Despite the ridiclous premise, this monster mash starts out promising and rapidly devolves into boring stupidity. The characters are all dispatched too quickly and the AvP action isn't nearly as exciting as you might expect it to be (consisting mainly of beefy Predators smacking Aliens into walls -- yawn). Any hope for Alien mythology development in the guise of Charles Bishop Weyland is squandered, and the seemingly intelligent heroine is reduced to repeating the tired "you're one ugly motherfucker" line previously uttered by Gov. Schwarzenegger and Danny Glover in the two Predator films. Top it off with a predictable "surprise" cliffhanger ending, and you've got fourteen years of waiting for a smack in the face brought to you by PepsiCo. Dumb, dumb, dumb.
  • Without a Paddle (2004)
    Better than Win A Date With Tad Hamilton.
  • Van Helsing (2004)
    Worse than Without A Paddle.
  • Invasions barbares, Les (2003)
    This is pretty damn good filmmaking. I didn't think I could be taken in by a teary film about another dying asshole, but I was. Completely.
  • Garden State (2004)
    A ponderous coming of age story that manages to stay afloat in spite of itself. Zach Braff's heart is in the right place, even though much of this film felt a little too familiar (cf The Graduate, Joe vs. The Volcano, The Royal Tenenbaums, Dazed and Confused, etc.). My beloved SEA Thai in Brooklyn makes a cameo as the L.A. restaurant where Braff's Andrew Largeman is working at the start of the film.
  • Star Trek: Generations (1994)
  • Spellbound (1945)
    The Dali-inspired dream sequence is an absolute must-see, and the ending is still a shock, as silly as much of the rest of the film is. Young Gregory Peck does not make a convincing psycho, however.
  • Girl with a Pearl Earring (2003)
    Feels like half a story. Not bad, just mediocre.
  • Ray (2004)
    Not as bad as I was expecting it to be, though the last 5-10 minutes really kinda ruined it for me. Jamie Foxx is great, and I still haven't decided if that's because he's truly great, or if it's just so surprising that Jamie Foxx can act. P.S. Where's the best supporting oscar for Curtis "Booger" Armstrong in the role of Atlantic owner/producer Ahmet Ertegun?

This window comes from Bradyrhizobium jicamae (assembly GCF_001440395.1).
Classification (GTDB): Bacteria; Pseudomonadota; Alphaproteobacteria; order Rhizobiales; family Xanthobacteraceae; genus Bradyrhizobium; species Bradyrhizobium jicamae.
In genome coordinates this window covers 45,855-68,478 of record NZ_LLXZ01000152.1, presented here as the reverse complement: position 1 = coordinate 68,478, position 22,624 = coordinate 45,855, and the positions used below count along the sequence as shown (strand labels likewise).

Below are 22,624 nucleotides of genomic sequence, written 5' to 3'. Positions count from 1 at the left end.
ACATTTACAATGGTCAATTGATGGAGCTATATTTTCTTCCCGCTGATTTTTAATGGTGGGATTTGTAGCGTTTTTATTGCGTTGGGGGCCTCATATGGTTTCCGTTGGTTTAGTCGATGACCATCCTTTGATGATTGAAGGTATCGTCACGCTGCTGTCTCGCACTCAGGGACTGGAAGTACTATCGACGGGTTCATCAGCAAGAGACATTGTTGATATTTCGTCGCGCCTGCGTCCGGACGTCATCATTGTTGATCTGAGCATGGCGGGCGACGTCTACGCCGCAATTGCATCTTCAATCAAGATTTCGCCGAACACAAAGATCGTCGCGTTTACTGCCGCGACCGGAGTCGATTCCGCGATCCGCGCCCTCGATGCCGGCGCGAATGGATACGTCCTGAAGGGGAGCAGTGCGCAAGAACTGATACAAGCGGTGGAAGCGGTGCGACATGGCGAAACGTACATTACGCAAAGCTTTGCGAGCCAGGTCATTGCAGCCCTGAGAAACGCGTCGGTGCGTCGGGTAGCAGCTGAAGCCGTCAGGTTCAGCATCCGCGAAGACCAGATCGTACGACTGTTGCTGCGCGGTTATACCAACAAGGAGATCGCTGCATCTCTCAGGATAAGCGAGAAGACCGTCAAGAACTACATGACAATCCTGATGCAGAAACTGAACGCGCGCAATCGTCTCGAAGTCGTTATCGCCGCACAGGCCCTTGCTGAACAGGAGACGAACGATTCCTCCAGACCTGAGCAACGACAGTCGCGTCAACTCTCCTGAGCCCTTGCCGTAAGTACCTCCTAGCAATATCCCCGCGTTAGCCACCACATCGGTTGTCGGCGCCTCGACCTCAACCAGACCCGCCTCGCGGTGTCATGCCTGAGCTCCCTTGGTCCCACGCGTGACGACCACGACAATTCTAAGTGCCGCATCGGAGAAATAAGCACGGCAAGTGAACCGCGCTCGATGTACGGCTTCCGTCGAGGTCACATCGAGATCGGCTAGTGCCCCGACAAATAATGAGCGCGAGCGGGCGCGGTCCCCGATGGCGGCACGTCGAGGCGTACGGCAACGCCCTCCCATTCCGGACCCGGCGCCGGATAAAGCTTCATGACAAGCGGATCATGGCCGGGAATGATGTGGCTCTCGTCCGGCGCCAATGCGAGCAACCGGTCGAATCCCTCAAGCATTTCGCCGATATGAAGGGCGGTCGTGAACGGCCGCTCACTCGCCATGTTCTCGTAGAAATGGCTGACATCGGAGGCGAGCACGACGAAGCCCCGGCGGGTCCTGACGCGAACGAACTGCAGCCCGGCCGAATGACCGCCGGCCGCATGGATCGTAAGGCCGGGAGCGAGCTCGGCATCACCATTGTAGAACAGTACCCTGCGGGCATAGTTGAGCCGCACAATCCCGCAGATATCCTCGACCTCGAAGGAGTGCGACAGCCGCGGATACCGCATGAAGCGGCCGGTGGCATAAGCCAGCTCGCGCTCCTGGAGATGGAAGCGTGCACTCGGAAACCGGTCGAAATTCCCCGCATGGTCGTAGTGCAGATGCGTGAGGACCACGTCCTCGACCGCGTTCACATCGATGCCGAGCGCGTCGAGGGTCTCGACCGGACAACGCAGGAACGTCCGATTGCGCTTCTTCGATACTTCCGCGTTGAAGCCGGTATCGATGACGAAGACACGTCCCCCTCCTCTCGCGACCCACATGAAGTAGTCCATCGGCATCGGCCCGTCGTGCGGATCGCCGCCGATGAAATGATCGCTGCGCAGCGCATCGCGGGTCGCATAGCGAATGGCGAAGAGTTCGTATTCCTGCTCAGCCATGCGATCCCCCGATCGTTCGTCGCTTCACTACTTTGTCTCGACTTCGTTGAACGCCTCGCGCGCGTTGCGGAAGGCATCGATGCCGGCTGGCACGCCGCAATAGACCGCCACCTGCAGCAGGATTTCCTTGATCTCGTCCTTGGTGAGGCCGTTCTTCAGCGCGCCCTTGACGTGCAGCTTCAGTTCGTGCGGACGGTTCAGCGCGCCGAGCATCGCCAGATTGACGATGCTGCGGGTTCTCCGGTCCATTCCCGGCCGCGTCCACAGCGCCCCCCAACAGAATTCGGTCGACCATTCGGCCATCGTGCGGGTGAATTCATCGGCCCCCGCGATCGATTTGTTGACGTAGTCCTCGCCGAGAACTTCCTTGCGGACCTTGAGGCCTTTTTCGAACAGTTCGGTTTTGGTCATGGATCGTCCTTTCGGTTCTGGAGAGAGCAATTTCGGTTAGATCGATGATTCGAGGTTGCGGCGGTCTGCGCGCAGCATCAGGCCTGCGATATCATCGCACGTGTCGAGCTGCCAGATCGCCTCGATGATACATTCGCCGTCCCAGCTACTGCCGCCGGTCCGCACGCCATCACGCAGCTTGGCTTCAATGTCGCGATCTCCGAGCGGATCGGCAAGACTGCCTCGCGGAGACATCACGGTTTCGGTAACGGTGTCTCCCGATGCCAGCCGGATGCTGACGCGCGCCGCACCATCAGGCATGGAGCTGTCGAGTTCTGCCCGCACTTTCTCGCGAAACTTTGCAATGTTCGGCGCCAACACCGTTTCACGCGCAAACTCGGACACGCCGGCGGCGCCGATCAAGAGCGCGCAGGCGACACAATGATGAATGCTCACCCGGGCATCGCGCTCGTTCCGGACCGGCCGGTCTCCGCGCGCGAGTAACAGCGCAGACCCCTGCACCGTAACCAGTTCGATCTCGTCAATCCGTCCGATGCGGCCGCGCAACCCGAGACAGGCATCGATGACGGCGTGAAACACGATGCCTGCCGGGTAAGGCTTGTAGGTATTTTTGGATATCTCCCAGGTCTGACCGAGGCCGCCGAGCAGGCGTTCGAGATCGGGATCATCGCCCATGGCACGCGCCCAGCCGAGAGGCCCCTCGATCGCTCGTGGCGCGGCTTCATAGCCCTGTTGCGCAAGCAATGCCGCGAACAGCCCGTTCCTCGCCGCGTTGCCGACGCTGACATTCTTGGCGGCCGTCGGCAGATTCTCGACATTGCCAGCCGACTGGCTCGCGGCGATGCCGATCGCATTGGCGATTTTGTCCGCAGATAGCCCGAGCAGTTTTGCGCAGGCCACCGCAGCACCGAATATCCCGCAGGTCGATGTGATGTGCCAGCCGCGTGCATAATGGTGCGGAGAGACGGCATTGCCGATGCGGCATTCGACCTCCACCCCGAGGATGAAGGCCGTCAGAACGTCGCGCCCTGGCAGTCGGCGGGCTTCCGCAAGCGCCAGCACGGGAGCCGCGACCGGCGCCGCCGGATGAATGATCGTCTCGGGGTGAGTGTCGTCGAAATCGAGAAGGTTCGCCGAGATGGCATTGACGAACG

• The Aviator (2004)
    I think Scorsese has made his best film in twelve years, since Age of Innocence. Unfortunately that's not saying much, as the only film between then and now that I liked at all was Bringing Out The Dead, and I've had no desire to revisit that film since I first saw it. The Aviator is not flawless, but it makes up for the excess that marred Gangs of New York and the emptiness of Casino and Kundun. Here, surprisingly, was a character I was actually interested in, despite his wealth and despite the fact that he was played by Leonardo DiCaprio (doing his best Tom Cruise impression, oddly). The CGI is a little funky at times, and Scorsese's weird color effects (meant to reproduce the film color processes of the time periods) harm more than help in several instances, but otherwise the picture looked really good. Performances were generally excellent, and the story was mostly well-written. A few scenes could've benefitted from trimming, but overall I was pleasantly surprised.
  • Hanky Panky (1982)
    Great lines in film history: "one of these creeps is pumping my buns!" A semi-comic thriller pairing Gene Wilder and Gilda Radner, directed by Sidney Poitier(!). Loved this movie when I was younger; am now surprised at how totally nonsensical it is.
  • Blowup (1966)
  • Traffic (2000)
    Kill the Michael Douglas family storyline and you've got one incredible film. Benicio Del Toro's performance still remains one of his best, and the camaraderie between Don Cheadle and Luis Guzman is infectous, making later events in the film that much more heartbreaking.
  • X-Men (2000)
  • Open Water (2003)
    Oh my God, how overrated was this flick? As overrated as the ocean is deep, my friends. I really don't understand what all the hype was about. The actors were stiff and the dialogue was totally flat. I kept hoping for some hint of a deeper meaning, some kind of social or political commentary, instead it was like watching two high school girls in a mall reenact Waiting For Godot. I didn't care about the characters, and I didn't feel any fear or tension because the pacing was off and the dialogue kept tearing me out of the film. I think the actors got better as they get wetter and colder, but who wouldn't improve after 2 1/2 years of filming? The only saving grace was the brief nighttime footage which was truly frightening and disturbing, but it wasn't followed up on in any impactful way, and the end comes anticlimactically, even if it is a bit of a surprise. I am really amazed at the critical and commercial success of this film.